Premier League v EFL Championship: does promotion boost a team's local pubs?

By Stuart Stone contact

- Last updated on GMT

Premier move: Does the Premier League cash windfall mean pubs benefit when their local EFL Championship side hits the big time? (image: Getty images)
Premier move: Does the Premier League cash windfall mean pubs benefit when their local EFL Championship side hits the big time? (image: Getty images)
Pubs are a key fixture in many fans’ match-day experience, but do they reap the rewards of the Premier League windfall when their local side hits the big time?

The EFL Championship playoff final is heralded as the richest game in club football with this year’s winners – Aston Villa – expected to net in excess of £170m off the back of promotion to the Premier League.

Yet while a berth in English football’s top flight is undoubtedly transformative for the clubs themselves, whether or not the deluge of cash trickles down to match-day pubs is open for debate.

According to Philip Cutter of the Gardeners Arms in Norwich, known locally as the Murderers – a finalist in the 2018 Great British Pub Awards’ sport category – Daniel Farke leading the Canaries to the EFL Championship title and a place at English football’s top table next season will boost the city’s profile among football-following foreign tourists. However, he argues that it’s debatable whether this has a knock-on effect for Norwich’s match-day pubs.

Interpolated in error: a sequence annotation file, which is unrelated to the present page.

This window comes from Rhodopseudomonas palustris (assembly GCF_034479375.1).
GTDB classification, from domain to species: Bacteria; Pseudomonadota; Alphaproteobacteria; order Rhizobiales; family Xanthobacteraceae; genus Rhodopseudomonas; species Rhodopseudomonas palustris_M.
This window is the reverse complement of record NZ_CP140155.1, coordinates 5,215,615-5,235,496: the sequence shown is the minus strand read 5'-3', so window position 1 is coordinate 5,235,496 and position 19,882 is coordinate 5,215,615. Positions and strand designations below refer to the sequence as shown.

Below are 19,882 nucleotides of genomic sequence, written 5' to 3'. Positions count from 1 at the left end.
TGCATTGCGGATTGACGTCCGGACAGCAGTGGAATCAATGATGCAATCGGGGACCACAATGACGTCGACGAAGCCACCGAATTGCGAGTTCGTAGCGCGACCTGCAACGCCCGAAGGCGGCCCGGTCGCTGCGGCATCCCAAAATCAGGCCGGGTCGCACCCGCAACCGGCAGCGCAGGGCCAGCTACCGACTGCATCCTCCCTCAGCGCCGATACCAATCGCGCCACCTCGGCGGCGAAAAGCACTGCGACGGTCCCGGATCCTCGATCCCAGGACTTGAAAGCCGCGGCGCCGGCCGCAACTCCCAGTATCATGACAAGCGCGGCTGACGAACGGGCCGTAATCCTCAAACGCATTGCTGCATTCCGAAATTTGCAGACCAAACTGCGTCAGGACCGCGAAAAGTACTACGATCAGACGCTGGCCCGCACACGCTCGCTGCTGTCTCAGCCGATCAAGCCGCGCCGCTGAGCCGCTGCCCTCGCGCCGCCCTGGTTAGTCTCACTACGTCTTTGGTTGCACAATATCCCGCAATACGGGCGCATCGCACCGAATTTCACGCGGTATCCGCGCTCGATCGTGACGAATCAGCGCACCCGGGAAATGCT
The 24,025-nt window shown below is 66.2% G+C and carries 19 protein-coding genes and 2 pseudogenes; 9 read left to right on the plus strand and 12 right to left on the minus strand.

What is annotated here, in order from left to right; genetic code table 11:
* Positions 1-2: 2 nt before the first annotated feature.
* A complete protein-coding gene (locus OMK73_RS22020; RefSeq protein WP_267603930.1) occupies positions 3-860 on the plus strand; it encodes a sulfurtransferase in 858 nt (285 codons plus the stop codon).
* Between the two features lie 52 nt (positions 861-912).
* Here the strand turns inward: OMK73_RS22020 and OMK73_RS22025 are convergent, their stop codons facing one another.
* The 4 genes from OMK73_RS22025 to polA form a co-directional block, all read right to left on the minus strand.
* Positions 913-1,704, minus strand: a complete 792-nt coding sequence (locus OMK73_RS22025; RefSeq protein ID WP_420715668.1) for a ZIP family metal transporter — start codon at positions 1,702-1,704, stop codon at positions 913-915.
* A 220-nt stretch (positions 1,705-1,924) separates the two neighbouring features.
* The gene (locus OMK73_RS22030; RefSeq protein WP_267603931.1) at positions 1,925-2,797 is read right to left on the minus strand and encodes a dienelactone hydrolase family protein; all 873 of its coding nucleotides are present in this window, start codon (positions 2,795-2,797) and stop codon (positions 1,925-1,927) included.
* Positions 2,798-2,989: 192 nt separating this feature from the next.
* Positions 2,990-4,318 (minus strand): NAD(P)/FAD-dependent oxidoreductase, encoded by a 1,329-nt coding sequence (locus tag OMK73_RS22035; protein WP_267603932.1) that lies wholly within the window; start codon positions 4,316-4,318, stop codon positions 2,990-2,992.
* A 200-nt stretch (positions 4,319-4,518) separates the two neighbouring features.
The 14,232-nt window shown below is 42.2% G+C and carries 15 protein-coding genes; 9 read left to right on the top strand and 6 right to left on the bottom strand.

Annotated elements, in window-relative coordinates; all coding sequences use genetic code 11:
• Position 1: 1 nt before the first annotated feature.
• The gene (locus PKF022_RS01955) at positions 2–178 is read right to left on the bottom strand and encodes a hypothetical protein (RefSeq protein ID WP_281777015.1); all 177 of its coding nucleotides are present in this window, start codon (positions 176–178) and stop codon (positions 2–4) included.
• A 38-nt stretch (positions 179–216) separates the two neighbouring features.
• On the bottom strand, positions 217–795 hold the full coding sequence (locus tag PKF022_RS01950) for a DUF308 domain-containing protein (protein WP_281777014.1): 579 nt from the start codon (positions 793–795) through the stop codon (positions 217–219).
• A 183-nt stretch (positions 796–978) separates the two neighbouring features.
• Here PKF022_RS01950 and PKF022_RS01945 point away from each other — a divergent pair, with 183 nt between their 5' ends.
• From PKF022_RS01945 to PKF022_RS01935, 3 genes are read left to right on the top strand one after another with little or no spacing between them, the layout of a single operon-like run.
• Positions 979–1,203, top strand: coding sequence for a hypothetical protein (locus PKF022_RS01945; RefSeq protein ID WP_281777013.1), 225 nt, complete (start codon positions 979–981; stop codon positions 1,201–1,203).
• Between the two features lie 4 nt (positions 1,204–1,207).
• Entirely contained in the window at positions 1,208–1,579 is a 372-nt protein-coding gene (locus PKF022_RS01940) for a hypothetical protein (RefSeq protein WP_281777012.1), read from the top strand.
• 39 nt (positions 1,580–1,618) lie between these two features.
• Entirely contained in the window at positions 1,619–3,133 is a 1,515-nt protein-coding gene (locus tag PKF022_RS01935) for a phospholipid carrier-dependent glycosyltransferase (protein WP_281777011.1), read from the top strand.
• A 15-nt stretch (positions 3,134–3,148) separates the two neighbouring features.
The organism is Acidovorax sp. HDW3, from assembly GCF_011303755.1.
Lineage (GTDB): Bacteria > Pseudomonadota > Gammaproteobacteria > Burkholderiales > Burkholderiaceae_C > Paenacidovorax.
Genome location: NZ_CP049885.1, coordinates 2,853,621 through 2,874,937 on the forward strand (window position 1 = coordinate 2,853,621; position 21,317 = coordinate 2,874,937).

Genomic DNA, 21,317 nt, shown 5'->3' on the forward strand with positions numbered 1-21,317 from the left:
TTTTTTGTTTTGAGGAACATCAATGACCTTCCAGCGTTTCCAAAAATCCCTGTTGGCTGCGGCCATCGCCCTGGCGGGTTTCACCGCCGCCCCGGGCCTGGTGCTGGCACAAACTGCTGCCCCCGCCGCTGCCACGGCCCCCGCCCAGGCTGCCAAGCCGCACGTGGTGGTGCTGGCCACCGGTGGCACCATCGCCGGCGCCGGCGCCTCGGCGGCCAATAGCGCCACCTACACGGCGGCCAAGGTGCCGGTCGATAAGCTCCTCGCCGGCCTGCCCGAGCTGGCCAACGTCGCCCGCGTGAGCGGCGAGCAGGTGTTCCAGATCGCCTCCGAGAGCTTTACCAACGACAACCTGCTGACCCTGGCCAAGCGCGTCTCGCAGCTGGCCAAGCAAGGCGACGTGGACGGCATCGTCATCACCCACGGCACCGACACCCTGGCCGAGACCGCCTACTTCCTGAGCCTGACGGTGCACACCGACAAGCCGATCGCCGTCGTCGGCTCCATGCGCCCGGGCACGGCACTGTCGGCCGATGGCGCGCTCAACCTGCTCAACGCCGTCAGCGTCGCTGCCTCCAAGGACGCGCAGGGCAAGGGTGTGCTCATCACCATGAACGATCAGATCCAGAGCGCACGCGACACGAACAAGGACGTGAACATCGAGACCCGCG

“The Premier League creates much more interest than the Championship,” Cutter explains. “Away teams generally bring many more supporters and often stay longer because it’s such a trek to reach us.

“Norwich is a beautiful city with great independent shops, bars and restaurants so supporters from away teams regularly bring wives, partners and children for a weekend away. Clearly, Premier League teams have more fans and gives us as traders a bigger opportunity.

“However, for us, match days in the Premier League are, ultimately, patchy.

“Most EFL games are scheduled for Saturday at 3pm, which is perfect for us – plus, with more teams in the Championship, there are also more fixtures. With play-offs, the season is extended further – during the year the Canaries were promoted to the Premier League via the play-offs and the trip to Wembley, we had an additional three games.